On embracing your strengths and weaknessesArtist Menno Pasveer discusses painting as a puzzle, combating loneliness, and why he's kept his day job.
Menno in his studio with a couple paintings he’s working on. Photos by Tiana Dueck
How does a day in the studio begin?
The day starts with looking at the paintings, especially paintings I’m working on. Like 90% of the day of a painter is looking. Maybe 10% is actually applying the paint. Most of the time I’m just sitting here, I’m trying to understand the next step. So, almost every morning starts by just having a calm look at what I’m working on and seeing what’s next.
Are there ever days where you feel like you’re better at looking than others?
Definitely. Painting is more or less a puzzle. You’re trying to find a solution. Some days I see the solution, other days I really don’t.
It’s quite an obsessive thing for me. Especially now, bathing in one color with the series I’m working on currently. It almost keeps me awake at night… I’m already thinking, “Okay, that’s the next part.” I’m almost painting it in my mind. And then in the morning, I already know. On the bike, I’m already thinking about how I’ll structure a painting. So, it’s quite calculated.
Do you ever struggle to show up for your art practice with focus?
Being a painter is one of the most privileged professions that I can think of, and I find it extremely enjoyable. So there are few moments where I feel off about painting. There’s just an unending drive to improve.
I think the most beautiful painting will never be made. I’m always reflecting back on my last painting. I’m like, “Here is something I could do better.” Since the most beautiful painting will never exist, I’m always pushing myself to create it somehow. It’s an unending huge motivation. I’ll convince myself that some day I’ll finally paint the most beautiful painting. I think I can imagine the most beautiful things, I can really see them in my mind’s eye. But I can’t paint them. It’s just physically not yet possible in terms of technical aspects or whatever. But, the most beautiful painting exists in my mind.
What’s an aspect that you can’t get on the canvas, yet lives in your mind?
I think the biggest challenge has to do with light. I’m very obsessed with light. I think perhaps the essence of painting could be described as light. In the Renaissance or the Golden Age, the light came from a very white underpainting which made them appear very holy. You can almost feel an addiction to the painting as a viewer. For example, Peter Paul Rubens painted in nine layers. As a viewer of the painting, you are unable to replicate it in your mind. So that’s something that I’m really thinking and dreaming of… trying to replicate and advance that experience for a viewer.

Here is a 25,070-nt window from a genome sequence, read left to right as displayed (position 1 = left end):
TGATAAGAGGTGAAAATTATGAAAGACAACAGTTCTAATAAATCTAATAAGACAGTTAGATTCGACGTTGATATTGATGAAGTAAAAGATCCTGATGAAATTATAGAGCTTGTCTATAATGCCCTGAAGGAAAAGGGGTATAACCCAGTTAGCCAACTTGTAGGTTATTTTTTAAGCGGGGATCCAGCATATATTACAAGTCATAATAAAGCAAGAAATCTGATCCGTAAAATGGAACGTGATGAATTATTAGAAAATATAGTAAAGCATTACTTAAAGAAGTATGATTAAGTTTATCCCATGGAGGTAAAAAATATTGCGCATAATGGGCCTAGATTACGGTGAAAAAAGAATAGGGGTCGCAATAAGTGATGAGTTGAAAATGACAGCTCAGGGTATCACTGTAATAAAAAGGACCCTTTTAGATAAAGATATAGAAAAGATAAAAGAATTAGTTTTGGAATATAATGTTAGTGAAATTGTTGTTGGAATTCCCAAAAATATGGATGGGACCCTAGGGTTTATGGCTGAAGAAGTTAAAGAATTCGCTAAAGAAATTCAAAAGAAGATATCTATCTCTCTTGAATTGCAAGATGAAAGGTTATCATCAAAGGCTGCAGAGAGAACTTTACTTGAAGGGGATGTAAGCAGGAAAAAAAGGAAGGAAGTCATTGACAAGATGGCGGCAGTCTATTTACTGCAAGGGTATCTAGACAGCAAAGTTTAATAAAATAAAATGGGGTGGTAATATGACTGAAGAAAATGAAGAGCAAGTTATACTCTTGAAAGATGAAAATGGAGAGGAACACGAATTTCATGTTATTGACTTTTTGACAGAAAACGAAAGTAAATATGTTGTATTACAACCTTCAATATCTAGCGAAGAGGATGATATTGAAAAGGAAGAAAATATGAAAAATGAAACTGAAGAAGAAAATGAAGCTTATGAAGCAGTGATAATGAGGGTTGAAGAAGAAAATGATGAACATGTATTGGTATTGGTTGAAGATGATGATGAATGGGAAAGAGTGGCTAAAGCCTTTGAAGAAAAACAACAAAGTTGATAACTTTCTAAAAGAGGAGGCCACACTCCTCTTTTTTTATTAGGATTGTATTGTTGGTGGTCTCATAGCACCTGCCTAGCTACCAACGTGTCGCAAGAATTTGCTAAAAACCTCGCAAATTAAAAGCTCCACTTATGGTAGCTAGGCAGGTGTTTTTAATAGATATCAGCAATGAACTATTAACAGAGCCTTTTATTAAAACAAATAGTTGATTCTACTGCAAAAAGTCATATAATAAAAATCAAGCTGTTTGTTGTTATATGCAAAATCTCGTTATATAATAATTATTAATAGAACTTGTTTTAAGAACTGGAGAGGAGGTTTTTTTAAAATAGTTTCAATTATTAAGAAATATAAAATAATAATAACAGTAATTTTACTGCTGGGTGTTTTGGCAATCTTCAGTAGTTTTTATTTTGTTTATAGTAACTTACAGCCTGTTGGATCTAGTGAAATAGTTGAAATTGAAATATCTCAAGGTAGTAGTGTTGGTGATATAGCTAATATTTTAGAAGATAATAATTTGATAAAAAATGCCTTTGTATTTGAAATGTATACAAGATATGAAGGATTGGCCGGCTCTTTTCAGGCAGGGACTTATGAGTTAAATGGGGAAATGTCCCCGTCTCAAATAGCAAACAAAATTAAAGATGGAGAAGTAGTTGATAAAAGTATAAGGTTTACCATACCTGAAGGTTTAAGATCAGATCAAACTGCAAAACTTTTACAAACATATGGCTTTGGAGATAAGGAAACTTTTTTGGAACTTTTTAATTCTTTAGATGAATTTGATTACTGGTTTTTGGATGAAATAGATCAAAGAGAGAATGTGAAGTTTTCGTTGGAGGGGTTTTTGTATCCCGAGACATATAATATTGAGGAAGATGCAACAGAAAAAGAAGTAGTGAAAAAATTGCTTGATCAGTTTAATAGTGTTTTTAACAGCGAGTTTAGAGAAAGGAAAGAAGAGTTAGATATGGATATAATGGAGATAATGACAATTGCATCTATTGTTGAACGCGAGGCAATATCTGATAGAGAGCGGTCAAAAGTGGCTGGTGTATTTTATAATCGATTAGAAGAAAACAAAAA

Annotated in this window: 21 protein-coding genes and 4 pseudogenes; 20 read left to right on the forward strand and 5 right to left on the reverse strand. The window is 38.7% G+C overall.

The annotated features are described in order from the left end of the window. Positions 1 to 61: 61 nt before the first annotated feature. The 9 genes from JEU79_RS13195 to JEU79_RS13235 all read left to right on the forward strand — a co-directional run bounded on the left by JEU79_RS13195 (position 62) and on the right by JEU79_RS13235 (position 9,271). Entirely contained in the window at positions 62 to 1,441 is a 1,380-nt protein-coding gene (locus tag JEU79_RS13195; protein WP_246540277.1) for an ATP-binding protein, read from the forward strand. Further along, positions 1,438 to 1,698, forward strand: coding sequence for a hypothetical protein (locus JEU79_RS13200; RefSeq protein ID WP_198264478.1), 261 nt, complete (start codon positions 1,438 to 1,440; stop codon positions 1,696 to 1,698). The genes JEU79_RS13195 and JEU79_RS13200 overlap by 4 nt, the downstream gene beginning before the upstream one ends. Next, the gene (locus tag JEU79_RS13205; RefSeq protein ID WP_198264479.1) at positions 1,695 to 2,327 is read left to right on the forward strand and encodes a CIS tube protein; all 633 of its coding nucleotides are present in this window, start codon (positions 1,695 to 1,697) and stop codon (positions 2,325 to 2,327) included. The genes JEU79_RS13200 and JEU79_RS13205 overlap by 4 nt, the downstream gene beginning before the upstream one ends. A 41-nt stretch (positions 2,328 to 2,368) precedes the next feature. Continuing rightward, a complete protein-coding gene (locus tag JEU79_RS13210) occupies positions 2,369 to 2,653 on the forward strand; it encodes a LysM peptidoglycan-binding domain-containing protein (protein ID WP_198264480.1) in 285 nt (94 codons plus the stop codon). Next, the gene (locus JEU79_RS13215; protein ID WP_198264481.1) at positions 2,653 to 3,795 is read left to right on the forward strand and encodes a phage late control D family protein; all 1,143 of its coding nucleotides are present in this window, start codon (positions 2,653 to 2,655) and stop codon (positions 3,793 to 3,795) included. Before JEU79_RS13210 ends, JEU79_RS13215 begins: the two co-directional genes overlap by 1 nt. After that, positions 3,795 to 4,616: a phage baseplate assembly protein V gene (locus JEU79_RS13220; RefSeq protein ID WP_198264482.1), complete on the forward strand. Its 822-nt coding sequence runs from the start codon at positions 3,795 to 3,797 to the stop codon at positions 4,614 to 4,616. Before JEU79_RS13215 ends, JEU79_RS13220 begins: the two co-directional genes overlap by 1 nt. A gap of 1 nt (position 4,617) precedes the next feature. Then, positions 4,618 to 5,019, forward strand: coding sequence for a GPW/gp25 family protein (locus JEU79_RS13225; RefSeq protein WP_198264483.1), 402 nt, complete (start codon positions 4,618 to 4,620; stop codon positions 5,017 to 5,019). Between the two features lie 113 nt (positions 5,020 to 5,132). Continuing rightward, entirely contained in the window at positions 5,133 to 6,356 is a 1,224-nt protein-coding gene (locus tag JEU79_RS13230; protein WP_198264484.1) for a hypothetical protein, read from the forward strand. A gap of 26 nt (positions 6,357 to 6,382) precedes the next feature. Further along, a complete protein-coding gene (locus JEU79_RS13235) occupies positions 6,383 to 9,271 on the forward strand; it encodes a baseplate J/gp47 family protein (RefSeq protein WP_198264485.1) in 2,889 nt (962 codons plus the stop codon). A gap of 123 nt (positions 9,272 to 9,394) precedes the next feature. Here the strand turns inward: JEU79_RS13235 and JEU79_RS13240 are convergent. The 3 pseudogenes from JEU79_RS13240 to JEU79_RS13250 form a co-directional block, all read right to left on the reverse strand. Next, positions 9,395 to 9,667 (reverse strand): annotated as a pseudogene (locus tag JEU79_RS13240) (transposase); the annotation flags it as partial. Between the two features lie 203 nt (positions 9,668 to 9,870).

Your process behind your An Ode to the Floor Cleaning Industry collection of paintings was personal and reflective. What draws you towards paying homage through your paintings?
To put the cleaning industry on a pedestal was important for me because that job raised me in a way. My boss had raised me, in a way. I’m not sure if ironic is the right word, but I mean, painting this enormous dirty metal machine or vacuum, there’s a bit of humor and strangeness, which was also important in the series. There were six enormous chemical machines, painted like they were as dignified as royal horses! It’s a bit of a paradox.
The painting world can feel so serious in a lot of ways. So what does bringing humor into your work mean to you?
Having humor in my work is very important, especially while telling a story. I think every good story contains some humor. It draws you in, which is a big goal of mine with any painting, to make the duration of viewing as long as possible.
There’s something very relatable about humor too. If you’re a viewer who’s less in the painting and art world, you’ll probably have a more fun time looking at something that has something quirky about it. It holds the attention of a vast audience.
How does honesty influence your creative processes?
I really found out during my studies (at the Royal Academy of Art, The Hague) that honesty is one of the most important aspects in painting. It’s easy to read. Just like with an actual conversation, you can feel if someone is being honest. It’s the first thing you can feel, If someone means something.
At the academy, in the beginning, I was influenced by the pressures of art history and my surroundings. I wanted to comment on huge topics. I started making creative work about war and, well, I have nothing to do with war! Then slowly, I drew from personal narratives. Like through the floor cleaning industry, which is so close to me that it couldn’t come across more honestly. From there, the rest came naturally.
How do you balance making a living with an authentic art practice?